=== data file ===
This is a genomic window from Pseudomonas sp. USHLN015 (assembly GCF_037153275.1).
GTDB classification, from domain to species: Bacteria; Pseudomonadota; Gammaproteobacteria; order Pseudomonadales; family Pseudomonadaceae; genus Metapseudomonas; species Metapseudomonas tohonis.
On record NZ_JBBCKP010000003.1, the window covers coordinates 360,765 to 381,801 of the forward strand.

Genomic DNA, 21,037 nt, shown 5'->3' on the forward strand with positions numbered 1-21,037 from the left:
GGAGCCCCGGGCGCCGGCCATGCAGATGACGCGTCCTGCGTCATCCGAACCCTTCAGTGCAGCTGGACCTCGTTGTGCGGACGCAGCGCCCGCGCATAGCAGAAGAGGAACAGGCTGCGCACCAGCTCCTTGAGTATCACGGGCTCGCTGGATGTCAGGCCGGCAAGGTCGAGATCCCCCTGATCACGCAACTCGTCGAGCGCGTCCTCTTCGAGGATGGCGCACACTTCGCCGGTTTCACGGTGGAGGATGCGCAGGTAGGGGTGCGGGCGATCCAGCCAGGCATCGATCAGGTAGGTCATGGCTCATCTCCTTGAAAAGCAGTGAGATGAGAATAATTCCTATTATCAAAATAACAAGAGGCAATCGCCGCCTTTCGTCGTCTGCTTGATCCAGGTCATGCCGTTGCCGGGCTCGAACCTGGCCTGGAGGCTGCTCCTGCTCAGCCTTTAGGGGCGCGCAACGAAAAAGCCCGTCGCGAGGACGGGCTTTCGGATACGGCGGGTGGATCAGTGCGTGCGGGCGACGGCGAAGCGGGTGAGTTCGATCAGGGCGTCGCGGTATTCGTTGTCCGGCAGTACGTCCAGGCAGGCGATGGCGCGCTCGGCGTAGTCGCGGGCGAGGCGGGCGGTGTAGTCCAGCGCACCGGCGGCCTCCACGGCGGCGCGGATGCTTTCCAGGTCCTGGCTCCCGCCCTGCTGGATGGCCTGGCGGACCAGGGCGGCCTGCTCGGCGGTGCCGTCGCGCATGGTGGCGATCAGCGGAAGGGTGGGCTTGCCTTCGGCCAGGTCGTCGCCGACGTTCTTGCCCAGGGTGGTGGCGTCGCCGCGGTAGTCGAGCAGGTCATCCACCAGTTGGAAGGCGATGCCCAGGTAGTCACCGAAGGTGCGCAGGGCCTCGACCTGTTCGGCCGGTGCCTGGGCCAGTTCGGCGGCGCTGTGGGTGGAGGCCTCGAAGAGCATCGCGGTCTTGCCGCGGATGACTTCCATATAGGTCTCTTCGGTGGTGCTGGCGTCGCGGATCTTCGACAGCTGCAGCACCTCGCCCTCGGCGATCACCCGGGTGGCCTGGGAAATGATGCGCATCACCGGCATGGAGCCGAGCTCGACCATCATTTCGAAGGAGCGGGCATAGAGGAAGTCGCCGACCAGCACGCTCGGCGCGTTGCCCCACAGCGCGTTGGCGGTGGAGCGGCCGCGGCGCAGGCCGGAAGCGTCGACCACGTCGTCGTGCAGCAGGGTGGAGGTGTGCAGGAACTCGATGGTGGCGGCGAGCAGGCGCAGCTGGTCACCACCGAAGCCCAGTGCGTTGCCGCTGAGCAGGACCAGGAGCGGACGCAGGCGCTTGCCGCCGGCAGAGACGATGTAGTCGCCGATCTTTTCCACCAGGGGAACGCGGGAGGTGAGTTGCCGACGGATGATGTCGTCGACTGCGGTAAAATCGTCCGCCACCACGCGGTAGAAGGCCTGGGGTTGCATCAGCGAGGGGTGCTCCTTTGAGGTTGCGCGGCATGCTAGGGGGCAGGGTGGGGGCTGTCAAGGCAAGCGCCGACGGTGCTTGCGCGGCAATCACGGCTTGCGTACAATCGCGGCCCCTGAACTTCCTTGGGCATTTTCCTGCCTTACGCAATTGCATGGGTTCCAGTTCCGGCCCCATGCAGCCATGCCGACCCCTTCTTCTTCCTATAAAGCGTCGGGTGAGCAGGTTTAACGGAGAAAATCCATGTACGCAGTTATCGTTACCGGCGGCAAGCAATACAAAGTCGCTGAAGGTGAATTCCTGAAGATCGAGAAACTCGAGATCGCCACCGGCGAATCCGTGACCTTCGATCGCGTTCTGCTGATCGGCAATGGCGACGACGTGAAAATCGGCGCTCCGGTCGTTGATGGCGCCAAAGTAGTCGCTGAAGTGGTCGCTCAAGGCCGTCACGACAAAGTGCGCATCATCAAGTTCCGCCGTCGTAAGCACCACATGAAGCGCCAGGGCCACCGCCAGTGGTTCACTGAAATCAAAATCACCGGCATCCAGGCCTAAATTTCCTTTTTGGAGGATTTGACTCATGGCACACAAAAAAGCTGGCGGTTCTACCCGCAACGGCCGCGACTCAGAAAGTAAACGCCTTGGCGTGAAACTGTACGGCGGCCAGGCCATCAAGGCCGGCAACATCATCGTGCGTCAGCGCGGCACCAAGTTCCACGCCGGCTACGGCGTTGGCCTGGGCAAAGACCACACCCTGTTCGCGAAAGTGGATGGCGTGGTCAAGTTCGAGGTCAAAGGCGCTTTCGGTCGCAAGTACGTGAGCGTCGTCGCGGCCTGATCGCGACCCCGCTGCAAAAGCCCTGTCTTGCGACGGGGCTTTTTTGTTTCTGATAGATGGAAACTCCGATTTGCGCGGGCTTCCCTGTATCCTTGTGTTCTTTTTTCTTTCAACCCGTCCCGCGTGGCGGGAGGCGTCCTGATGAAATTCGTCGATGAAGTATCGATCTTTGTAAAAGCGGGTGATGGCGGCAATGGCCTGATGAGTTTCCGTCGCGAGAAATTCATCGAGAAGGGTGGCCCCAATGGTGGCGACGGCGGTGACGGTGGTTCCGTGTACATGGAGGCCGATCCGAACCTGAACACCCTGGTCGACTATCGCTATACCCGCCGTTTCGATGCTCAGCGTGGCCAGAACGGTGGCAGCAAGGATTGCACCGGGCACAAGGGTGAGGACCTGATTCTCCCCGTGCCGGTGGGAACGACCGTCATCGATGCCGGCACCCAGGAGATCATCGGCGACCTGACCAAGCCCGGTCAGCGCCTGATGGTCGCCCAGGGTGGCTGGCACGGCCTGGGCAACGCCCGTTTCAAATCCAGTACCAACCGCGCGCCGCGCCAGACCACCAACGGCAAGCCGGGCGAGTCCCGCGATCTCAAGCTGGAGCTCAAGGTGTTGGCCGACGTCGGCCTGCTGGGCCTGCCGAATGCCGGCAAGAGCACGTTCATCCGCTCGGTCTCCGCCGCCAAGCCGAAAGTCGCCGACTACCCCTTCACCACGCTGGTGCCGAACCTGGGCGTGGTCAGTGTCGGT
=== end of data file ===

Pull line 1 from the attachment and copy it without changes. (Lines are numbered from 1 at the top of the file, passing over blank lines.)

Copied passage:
This is a genomic window from Pseudomonas sp. USHLN015 (assembly GCF_037153275.1).